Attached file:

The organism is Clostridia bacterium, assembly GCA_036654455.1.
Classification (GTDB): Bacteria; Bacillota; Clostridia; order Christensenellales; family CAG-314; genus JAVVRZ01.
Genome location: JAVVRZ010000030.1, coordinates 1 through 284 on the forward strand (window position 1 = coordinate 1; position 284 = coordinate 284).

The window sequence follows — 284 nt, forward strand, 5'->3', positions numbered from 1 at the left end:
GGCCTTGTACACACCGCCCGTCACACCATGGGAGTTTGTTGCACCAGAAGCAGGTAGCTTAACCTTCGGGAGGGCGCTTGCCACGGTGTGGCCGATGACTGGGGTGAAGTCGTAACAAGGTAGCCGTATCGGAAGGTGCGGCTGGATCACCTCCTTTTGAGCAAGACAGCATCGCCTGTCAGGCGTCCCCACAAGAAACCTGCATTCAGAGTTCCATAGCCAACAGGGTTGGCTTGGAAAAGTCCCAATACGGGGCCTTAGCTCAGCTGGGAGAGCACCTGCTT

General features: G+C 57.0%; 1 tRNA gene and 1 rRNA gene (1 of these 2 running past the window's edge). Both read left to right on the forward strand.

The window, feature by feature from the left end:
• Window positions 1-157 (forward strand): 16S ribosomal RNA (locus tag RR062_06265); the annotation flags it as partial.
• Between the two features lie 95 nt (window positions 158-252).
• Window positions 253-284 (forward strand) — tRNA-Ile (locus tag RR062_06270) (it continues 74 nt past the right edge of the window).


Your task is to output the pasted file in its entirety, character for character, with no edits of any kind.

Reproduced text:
The organism is Clostridia bacterium, assembly GCA_036654455.1.
Classification (GTDB): Bacteria; Bacillota; Clostridia; order Christensenellales; family CAG-314; genus JAVVRZ01.
Genome location: JAVVRZ010000030.1, coordinates 1 through 284 on the forward strand (window position 1 = coordinate 1; position 284 = coordinate 284).

The window sequence follows — 284 nt, forward strand, 5'->3', positions numbered from 1 at the left end:
GGCCTTGTACACACCGCCCGTCACACCATGGGAGTTTGTTGCACCAGAAGCAGGTAGCTTAACCTTCGGGAGGGCGCTTGCCACGGTGTGGCCGATGACTGGGGTGAAGTCGTAACAAGGTAGCCGTATCGGAAGGTGCGGCTGGATCACCTCCTTTTGAGCAAGACAGCATCGCCTGTCAGGCGTCCCCACAAGAAACCTGCATTCAGAGTTCCATAGCCAACAGGGTTGGCTTGGAAAAGTCCCAATACGGGGCCTTAGCTCAGCTGGGAGAGCACCTGCTT

General features: G+C 57.0%; 1 tRNA gene and 1 rRNA gene (1 of these 2 running past the window's edge). Both read left to right on the forward strand.

The window, feature by feature from the left end:
• Window positions 1-157 (forward strand): 16S ribosomal RNA (locus tag RR062_06265); the annotation flags it as partial.
• Between the two features lie 95 nt (window positions 158-252).
• Window positions 253-284 (forward strand) — tRNA-Ile (locus tag RR062_06270) (it continues 74 nt past the right edge of the window).